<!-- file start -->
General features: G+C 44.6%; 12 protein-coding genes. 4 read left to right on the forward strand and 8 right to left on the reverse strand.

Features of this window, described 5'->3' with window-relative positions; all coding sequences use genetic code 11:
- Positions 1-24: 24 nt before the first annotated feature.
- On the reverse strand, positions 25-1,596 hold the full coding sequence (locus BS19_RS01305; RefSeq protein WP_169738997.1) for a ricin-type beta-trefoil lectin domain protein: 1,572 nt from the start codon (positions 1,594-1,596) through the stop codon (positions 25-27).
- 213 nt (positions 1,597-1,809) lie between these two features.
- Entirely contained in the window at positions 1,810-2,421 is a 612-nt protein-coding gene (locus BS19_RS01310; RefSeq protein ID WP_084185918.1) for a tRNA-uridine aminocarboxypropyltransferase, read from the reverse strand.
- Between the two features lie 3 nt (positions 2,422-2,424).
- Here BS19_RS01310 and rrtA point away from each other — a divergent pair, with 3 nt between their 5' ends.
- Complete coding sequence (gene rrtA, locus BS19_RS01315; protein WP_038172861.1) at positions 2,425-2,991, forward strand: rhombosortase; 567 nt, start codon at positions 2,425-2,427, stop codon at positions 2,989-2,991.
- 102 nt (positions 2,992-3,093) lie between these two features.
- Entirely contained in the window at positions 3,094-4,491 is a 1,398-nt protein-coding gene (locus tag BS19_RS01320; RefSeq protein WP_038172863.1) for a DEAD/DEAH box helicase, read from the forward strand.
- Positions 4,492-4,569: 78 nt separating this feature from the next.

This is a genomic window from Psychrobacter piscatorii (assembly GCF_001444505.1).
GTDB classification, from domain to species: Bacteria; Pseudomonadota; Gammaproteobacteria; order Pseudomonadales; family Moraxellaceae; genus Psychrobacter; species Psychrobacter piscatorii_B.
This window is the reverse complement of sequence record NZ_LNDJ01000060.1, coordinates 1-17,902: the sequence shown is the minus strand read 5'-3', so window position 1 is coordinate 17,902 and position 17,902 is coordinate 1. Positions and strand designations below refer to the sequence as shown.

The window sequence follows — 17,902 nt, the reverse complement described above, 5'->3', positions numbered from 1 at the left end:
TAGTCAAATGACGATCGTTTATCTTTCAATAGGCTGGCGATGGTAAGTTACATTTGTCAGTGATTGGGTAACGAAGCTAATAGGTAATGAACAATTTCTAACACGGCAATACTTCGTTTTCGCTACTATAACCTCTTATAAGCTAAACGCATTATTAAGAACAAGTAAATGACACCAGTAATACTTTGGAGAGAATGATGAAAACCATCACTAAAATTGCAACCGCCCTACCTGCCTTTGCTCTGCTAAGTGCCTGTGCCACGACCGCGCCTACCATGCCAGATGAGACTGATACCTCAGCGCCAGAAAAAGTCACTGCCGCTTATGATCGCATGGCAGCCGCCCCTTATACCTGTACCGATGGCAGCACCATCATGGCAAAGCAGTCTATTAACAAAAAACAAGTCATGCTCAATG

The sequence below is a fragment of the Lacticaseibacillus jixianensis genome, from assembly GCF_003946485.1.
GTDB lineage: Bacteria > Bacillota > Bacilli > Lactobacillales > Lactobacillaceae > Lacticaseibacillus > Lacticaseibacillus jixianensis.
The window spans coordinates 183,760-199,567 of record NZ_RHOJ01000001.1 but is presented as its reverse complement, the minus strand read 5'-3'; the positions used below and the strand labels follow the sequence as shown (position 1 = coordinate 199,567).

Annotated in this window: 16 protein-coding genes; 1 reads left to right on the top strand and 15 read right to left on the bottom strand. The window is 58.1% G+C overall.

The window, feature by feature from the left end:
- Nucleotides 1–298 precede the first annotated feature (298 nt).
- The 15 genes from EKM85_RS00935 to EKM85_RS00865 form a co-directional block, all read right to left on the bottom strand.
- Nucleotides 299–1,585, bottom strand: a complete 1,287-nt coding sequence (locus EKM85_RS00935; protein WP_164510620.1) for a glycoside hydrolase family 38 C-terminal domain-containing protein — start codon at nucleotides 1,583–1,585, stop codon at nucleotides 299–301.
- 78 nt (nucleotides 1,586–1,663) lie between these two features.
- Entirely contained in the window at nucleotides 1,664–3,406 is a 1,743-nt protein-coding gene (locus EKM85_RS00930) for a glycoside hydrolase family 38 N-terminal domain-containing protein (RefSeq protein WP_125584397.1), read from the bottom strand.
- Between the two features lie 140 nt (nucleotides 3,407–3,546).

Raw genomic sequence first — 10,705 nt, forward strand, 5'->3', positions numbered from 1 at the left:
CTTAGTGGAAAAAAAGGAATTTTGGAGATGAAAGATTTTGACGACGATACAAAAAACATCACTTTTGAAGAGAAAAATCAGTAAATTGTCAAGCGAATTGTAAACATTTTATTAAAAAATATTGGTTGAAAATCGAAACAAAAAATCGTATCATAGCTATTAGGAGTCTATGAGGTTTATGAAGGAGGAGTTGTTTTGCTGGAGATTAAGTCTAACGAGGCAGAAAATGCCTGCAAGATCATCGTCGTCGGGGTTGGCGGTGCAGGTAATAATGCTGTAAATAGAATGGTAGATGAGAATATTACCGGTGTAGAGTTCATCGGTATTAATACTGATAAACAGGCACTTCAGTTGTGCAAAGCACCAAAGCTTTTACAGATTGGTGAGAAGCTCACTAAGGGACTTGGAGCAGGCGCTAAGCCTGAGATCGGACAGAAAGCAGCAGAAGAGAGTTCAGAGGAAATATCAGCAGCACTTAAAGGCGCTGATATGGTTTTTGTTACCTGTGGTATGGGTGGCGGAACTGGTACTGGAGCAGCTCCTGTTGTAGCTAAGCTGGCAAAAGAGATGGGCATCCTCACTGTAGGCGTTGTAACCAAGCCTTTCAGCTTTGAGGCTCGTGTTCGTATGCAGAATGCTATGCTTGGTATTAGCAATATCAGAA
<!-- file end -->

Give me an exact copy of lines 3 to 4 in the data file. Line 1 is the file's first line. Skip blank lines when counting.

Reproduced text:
- Positions 1-24: 24 nt before the first annotated feature.
- On the reverse strand, positions 25-1,596 hold the full coding sequence (locus BS19_RS01305; RefSeq protein WP_169738997.1) for a ricin-type beta-trefoil lectin domain protein: 1,572 nt from the start codon (positions 1,594-1,596) through the stop codon (positions 25-27).